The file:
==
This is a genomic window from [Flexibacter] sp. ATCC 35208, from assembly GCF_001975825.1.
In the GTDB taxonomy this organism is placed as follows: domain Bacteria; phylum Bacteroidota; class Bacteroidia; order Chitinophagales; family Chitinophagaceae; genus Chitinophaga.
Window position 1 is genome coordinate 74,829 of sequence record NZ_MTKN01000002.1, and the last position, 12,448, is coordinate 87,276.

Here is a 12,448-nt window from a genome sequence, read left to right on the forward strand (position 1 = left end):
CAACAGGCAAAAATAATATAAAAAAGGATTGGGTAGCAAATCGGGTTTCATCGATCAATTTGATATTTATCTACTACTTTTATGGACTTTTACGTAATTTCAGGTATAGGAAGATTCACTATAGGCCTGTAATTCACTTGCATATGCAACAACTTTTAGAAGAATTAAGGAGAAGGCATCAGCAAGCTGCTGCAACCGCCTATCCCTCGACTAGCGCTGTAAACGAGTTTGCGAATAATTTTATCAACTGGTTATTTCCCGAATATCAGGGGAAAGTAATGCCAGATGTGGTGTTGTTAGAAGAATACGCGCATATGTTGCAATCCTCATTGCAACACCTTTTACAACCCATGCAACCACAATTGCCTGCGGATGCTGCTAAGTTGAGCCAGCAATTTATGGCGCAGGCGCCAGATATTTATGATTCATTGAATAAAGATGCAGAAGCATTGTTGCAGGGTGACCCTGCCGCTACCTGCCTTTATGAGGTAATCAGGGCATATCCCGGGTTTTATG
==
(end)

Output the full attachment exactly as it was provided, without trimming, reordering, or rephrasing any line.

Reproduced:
This is a genomic window from [Flexibacter] sp. ATCC 35208, from assembly GCF_001975825.1.
In the GTDB taxonomy this organism is placed as follows: domain Bacteria; phylum Bacteroidota; class Bacteroidia; order Chitinophagales; family Chitinophagaceae; genus Chitinophaga.
Window position 1 is genome coordinate 74,829 of sequence record NZ_MTKN01000002.1, and the last position, 12,448, is coordinate 87,276.

Here is a 12,448-nt window from a genome sequence, read left to right on the forward strand (position 1 = left end):
CAACAGGCAAAAATAATATAAAAAAGGATTGGGTAGCAAATCGGGTTTCATCGATCAATTTGATATTTATCTACTACTTTTATGGACTTTTACGTAATTTCAGGTATAGGAAGATTCACTATAGGCCTGTAATTCACTTGCATATGCAACAACTTTTAGAAGAATTAAGGAGAAGGCATCAGCAAGCTGCTGCAACCGCCTATCCCTCGACTAGCGCTGTAAACGAGTTTGCGAATAATTTTATCAACTGGTTATTTCCCGAATATCAGGGGAAAGTAATGCCAGATGTGGTGTTGTTAGAAGAATACGCGCATATGTTGCAATCCTCATTGCAACACCTTTTACAACCCATGCAACCACAATTGCCTGCGGATGCTGCTAAGTTGAGCCAGCAATTTATGGCGCAGGCGCCAGATATTTATGATTCATTGAATAAAGATGCAGAAGCATTGTTGCAGGGTGACCCTGCCGCTACCTGCCTTTATGAGGTAATCAGGGCATATCCCGGGTTTTATG